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Pthread Join Error 35

here for a quick overview of the site Help Center Detailed answers to any questions you might have Meta Discuss the workings and policies of this site About Us Learn more about Stack Overflow the company Business Learn more about hiring developers or posting ads with us Stack Overflow Questions Jobs Documentation Tags Users Badges Ask Question x Dismiss Join the Stack Overflow Community Stack Overflow is a community of 6.2 million programmers, just like you, helping each other. Join them; it only takes a minute: Sign up Does the pthreads functions set the errno internally? up vote 2 down vote favorite 1 In the below code i am calling pthread_join() with thread id as self. Result is that it returns error number 35. So same i am trying to print with perror. But it is displaying "success". My doubt is does library/system calls need to explictly set the errno for any errors or Did i miss any thing ? #include #include #include #include #include #include #define DEATH(mess) { perror(mess); exit(errno); } static void * threadFunc(void *arg) { void *res; printf("sleeping for 2 sec ...\n"); sleep(2); char *s = (char *) arg; pthread_t t = pthread_self(); int relval = pthread_join(t, &res); if (relval) perror("deadlock"); printf("return value is %d .....\n",relval); return (void *) strlen(s); } int main(int argc, char *argv[]) { pthread_t t1; void *res; int ret; ret = pthread_create(&t1, NULL, threadFunc, "Hello world\n"); if (ret != 0) DEATH ("pthread_create"); printf("Message from main()\n"); pthread_exit(&res); exit(EXIT_SUCCESS); } o/p Message from main() sleeping for 2 sec ... deadlock: Success return value is 35 ..... c linux pthreads share|improve this question asked Feb 9 '13 at 17:08 Goutham 1451314 2 Why don't you read the man page? –Mahmoud Al-Qudsi Feb 9 '13 at 19:32 That's not a doubt, it's a question. –Jonathan Wakely Feb 15 '13 at 0:53 add a comment| 3 Answers 3 active oldest votes up vote 6 down vote There is no requirement that thesr functions set errno or that they leave it alone. You're always free to do: errno = pthread_join(t, &res); share|improve this answer answered Feb 9 '13 at 19:12 R.. 127k15190421 Thanks -- this made me realize I can also use this with perror, since (on my system) all the codes pthread_join and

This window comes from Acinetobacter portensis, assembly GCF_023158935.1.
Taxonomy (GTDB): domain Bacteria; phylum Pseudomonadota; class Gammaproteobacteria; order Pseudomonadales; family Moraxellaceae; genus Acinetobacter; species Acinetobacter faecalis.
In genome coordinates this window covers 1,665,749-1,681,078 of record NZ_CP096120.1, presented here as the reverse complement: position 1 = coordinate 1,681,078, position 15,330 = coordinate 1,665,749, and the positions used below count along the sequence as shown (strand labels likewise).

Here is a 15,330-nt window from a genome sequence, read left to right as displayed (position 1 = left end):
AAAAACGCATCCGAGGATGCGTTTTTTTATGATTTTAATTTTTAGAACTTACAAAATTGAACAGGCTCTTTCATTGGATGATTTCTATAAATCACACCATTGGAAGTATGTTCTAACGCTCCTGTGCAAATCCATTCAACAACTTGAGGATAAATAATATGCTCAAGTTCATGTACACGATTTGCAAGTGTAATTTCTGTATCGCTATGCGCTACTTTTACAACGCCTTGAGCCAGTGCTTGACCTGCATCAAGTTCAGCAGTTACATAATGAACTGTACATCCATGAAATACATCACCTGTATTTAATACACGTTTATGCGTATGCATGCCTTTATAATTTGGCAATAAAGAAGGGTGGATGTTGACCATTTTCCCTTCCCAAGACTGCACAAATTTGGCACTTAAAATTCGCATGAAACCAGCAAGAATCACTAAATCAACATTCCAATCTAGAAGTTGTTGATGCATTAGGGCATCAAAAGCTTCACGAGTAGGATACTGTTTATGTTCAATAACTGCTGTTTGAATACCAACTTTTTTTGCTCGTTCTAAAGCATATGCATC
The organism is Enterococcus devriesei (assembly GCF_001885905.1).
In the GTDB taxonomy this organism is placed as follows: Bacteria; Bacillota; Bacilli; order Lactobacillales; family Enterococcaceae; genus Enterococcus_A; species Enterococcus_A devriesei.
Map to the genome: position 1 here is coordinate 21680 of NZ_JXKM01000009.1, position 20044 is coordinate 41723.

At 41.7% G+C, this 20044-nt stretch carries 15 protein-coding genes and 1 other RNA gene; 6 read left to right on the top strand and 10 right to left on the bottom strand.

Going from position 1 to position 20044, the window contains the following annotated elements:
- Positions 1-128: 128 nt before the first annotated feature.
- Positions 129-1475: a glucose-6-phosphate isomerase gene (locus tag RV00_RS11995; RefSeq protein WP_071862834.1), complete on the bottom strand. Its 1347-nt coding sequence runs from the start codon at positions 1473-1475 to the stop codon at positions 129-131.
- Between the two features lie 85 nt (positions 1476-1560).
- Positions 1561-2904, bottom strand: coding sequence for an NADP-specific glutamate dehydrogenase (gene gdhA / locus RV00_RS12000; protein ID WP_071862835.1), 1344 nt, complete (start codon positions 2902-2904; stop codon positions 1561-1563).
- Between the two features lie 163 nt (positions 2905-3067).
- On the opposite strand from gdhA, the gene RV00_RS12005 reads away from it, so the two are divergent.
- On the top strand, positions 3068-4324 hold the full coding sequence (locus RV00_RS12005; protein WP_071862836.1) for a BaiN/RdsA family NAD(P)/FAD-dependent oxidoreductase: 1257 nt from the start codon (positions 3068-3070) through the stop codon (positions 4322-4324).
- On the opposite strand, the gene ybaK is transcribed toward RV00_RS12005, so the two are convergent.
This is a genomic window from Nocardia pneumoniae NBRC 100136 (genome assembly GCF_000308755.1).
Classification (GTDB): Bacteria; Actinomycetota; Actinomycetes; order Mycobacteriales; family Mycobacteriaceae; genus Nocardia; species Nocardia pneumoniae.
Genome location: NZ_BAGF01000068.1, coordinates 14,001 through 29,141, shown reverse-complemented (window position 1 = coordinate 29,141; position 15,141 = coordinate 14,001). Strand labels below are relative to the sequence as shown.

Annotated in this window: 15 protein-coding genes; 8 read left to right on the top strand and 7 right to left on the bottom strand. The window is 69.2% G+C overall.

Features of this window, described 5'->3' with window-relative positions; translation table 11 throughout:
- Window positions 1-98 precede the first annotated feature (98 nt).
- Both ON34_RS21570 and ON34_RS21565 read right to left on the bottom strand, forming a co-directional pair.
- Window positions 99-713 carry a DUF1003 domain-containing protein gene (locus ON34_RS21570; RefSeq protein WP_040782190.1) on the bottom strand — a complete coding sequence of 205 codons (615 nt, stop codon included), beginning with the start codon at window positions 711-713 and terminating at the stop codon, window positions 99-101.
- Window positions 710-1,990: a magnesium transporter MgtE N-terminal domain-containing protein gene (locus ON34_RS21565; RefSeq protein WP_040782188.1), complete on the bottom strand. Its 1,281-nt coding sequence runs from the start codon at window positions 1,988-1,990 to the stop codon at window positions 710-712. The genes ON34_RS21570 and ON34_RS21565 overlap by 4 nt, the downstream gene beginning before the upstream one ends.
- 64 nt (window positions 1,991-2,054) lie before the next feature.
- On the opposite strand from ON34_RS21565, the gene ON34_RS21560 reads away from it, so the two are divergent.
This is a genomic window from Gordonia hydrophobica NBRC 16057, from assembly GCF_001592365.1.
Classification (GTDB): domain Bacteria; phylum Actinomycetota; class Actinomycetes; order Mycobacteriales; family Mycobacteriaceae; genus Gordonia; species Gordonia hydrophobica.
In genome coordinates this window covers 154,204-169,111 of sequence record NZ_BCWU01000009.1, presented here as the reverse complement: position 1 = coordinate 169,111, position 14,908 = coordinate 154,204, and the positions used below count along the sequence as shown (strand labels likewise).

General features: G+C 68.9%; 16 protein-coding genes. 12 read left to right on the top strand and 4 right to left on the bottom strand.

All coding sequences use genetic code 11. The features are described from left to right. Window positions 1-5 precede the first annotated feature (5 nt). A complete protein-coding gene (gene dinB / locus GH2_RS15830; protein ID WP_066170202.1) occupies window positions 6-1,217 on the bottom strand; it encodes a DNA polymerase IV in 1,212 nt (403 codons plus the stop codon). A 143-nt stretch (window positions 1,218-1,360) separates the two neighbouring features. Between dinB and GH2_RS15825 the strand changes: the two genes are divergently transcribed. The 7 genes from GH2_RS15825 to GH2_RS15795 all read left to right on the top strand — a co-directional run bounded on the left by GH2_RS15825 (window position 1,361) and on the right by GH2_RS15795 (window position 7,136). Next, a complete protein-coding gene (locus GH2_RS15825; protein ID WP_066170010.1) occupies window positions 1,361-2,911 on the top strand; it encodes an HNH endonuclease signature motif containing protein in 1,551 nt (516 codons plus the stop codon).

join another thread without waiting Synopsis #include int pthread_join(pthread_t th, void **thread_return); int pthread_timedjoin_np(pthread_t th, void **thread_return, const struct timespec *abstime); int pthread_tryjoin_np(pthread_t th, void **thread_return); Description pthread_join suspends the execution of the calling thread until the thread identified by th terminates, either by calling pthread_exit(3) or by being cancelled. If thread_return is not NULL, the return value of th is stored in the location pointed to by thread_return. The return value of th is either http://stackoverflow.com/questions/14790535/does-the-pthreads-functions-set-the-errno-internally the argument it gave to pthread_exit(3) , or PTHREAD_CANCELED if th was cancelled. The joined thread th must be in the joinable state: it must not have been detached using pthread_detach(3) or the PTHREAD_CREATE_DETACHED attribute to pthread_create(3) . When a joinable thread terminates, its memory resources (thread descriptor and stack) are not deallocated until another thread https://www.sourceware.org/pthreads-win32/manual/pthread_join.html performs pthread_join on it. Therefore, pthread_join must be called once for each joinable thread created to avoid memory leaks. pthread_timedjoin_np is identical to pthread_join except that it will return the error ETIMEDOUT if the target thread th has not exited before abstime passes. If abstime is NULL the function will wait forever and it's behaviour will therefore be identical to pthread_join. pthread_tryjoin_np is identical to pthread_join except that it will return immediately with the error EBUSY if the target thread th has not exited. At most one thread can wait for the termination of a given thread. Calling pthread_join on a thread th on which another thread is already waiting for termination returns an error. Cancellation pthread_join, pthread_tryjoin_np and pthread_timedjoin_np are cancellation points. If a thread is cancelled while suspended in either function, the thread execution resumes immediately and the cancellation is executed without waiting for the th thread to terminate. If cancellation occurs during either function, the th thread remains not joined. Return Val